Balsamic vinegar — We drizzle this dark-brown syrupy condiment with a smooth sweet-sour flavor over meats, on our salads and spike wonderfully fragrant sauces with it. All balsamic vinegars are, however, not created equal. With more products and brands than ever before, shopping for the real balsamic flavor can make you scratch your head. To be sure you’re getting true Italian balsamic in your grocery store, check the label for these 3 things:
The proper designation: Look for this full labeling: “Balsamic Vinegar of Modena”. This mention ensures the vinegar has been produced according to strictly Italian rules, including aging the vinegar in wood barrels for at least 2 months (some of the most expensive balsamics like the Aceto Balsamico Tradizionale are aged for 18 and even 25 years!) and making sure it has the required 6 percent acidity.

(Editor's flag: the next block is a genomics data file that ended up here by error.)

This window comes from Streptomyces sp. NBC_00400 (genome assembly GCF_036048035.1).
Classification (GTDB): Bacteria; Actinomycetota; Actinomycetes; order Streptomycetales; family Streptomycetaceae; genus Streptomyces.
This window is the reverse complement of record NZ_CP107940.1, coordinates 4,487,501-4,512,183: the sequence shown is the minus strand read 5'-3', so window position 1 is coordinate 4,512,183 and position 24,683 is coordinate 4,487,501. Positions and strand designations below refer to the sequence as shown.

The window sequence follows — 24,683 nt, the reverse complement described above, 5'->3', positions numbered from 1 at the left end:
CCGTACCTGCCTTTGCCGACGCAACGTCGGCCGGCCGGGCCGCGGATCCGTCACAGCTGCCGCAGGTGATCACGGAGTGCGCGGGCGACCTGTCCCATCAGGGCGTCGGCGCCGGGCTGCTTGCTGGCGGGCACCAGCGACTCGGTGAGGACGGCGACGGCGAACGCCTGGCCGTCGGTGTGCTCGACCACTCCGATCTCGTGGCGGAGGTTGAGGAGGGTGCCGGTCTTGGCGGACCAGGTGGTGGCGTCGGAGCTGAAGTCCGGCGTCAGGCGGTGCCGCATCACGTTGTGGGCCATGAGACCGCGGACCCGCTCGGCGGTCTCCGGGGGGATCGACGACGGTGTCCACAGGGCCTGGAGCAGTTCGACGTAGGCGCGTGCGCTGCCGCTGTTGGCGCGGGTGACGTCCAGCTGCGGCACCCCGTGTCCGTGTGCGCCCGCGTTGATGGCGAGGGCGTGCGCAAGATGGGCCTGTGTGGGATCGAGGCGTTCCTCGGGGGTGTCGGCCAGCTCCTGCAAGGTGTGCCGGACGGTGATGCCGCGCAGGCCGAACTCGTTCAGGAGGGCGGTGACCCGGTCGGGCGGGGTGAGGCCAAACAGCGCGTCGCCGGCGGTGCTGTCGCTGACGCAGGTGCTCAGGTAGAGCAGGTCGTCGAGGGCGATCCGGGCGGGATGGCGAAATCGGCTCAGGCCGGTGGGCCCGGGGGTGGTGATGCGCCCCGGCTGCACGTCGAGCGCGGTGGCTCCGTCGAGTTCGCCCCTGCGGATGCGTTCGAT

The right ingredients: The bottle label should list grape must which is the cooked skins and juice of grapes and wine vinegar. The original balsamic vinegar is in fact a product made from cooking and reducing white Trebbiano grape juice. Occasionally there can be caramel color added. Some producers use it and it’s allowed by Italian guidelines for commercial grade vinegar. The sole mention “Balsamic Vinegar of Modena” on the ingredients list, means that you’re getting just those 2 or 3 ingredients. Lot of lower quality balsamic brands, which in fact have little to do with balsamic vinegar at all, rely heavily on caramel for both color and flavoring to mislead the unaware consumer.
The correct location: The Protected Geographical Indication (IGP) seal certify that the vinegar was produced, at least in part, in Modena et Reggio Emilia regions in Italia. Balsamic vinegar can be produced anywhere, but the authentic condiment comes from this small Italian city.